Before I write about this incident , I need to tell you that , I have always thought why even after 25 years , the Indian government has not apologized to the Sikhs. They should. It has always been at the back of my mind and I sincerely apologize on behalf of all of us.

The memory of everything that happened is still with me and haunts me once in a while. I will tell you why …

It was around 10 in the morning and little cloudy. Schools were closed and the news was coming in about the riots breaking in Bokaro. My uncle was DSP Bokaro area and he stopped at our place to warn us not to venture out. Remember my house at that time had no TV so we depended on our small Panasonic radio for the news. We started to see black smoke coming out of different parts of Bokaro, specially the Chas area. Then around 11 am we heard curfew has been imposed in some areas of Bokaro. Scared of getting caught by police 😉 , I stayed inside , but my two adventurous brothers went to the rooftop and came down running around noon saying they could see the smoke close by in other areas.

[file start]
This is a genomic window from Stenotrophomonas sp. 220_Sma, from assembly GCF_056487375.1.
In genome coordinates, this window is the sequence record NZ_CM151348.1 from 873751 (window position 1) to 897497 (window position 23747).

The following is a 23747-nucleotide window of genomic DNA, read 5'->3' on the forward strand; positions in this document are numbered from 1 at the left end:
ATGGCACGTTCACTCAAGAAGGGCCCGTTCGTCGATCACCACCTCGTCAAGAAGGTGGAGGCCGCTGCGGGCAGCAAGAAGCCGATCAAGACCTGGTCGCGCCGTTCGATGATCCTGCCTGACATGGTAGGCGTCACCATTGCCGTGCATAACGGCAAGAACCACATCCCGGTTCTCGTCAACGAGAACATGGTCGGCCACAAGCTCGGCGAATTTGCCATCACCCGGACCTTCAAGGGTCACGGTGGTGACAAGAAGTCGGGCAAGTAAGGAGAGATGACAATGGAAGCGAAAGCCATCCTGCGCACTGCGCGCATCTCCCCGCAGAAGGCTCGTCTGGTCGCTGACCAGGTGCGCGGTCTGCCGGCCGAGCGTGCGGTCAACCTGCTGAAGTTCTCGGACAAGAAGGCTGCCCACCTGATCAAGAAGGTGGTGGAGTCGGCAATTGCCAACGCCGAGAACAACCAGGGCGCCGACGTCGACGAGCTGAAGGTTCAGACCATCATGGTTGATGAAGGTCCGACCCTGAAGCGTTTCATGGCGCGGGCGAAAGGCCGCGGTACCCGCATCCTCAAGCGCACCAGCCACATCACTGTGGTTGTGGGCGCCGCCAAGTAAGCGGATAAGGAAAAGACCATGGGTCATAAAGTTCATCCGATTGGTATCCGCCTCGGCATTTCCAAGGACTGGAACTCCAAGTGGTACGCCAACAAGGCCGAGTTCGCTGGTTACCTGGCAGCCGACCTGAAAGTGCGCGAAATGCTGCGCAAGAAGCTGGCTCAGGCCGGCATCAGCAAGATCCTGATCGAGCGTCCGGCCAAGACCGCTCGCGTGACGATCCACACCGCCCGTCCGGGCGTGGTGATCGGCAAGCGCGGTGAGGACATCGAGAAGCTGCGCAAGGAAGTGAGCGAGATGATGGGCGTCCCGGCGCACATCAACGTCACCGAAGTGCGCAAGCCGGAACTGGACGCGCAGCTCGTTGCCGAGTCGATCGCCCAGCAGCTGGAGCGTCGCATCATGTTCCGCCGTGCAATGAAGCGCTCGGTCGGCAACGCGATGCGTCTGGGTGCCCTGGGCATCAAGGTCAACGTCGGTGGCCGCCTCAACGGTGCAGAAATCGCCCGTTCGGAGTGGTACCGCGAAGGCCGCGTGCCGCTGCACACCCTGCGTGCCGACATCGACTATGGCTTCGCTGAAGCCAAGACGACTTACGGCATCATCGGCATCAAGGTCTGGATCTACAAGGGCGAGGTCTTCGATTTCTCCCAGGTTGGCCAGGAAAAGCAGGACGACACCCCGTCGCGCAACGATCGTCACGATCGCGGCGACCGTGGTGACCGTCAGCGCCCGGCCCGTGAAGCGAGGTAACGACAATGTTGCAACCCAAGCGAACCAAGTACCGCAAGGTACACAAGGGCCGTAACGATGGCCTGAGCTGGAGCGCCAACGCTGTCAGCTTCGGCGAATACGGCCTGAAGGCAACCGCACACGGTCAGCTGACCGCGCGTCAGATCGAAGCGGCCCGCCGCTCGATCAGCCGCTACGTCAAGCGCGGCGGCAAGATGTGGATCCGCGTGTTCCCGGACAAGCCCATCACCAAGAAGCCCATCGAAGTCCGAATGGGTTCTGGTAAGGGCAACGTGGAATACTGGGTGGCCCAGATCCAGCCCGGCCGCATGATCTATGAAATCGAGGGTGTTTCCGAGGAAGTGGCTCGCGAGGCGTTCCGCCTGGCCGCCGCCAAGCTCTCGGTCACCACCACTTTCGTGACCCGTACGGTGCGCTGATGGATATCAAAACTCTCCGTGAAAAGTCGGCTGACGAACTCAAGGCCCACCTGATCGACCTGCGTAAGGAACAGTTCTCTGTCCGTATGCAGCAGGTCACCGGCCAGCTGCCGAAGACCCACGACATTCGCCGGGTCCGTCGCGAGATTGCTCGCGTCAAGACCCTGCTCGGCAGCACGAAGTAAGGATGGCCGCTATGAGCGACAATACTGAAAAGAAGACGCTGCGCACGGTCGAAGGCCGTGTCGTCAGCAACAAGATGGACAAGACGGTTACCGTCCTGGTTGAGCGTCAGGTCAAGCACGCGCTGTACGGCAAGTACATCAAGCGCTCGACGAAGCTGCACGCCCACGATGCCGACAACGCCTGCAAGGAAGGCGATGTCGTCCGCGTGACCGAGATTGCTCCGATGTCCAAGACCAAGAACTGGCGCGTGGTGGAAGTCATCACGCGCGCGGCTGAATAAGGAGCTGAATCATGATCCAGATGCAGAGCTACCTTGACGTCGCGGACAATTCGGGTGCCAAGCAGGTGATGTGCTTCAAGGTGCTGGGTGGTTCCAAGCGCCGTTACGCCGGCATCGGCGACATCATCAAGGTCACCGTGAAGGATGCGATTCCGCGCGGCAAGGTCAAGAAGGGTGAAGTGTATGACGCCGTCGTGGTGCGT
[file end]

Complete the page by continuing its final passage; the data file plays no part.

I stayed indoor as we had dad’s friend come in and I was helping mom get lunch ready to serve . Dad was in the house talking to his friend and we were listening to the news . Sujit my younger brother was still outside. Around 1:00 pm he came running in and told my dad that “Sardar Uncle’s” house is being attacked.

My dad in his typical Dhoti and Ganji got off the couch and walked outside. I was behind him and we could see the crowd and Gill Uncle’s car on fire. Mrs Roy , our math teacher who lived above on the third floor ,was pouring water but couple of buckets were no match to the flames as high as 10-15 ft. There were about 100 plus people in the crowd. I followed my dad scared about his life and thinking I have the strength to save him. Thinking back , I would say it was god’s will and strength that we never looked back and thought twice about what would happen to us.

As we reached closer we could see the crowd breaking window panes and setting fire to inside of the house. There was a loud noise coming from behind the house as if someone is trying to break the back door .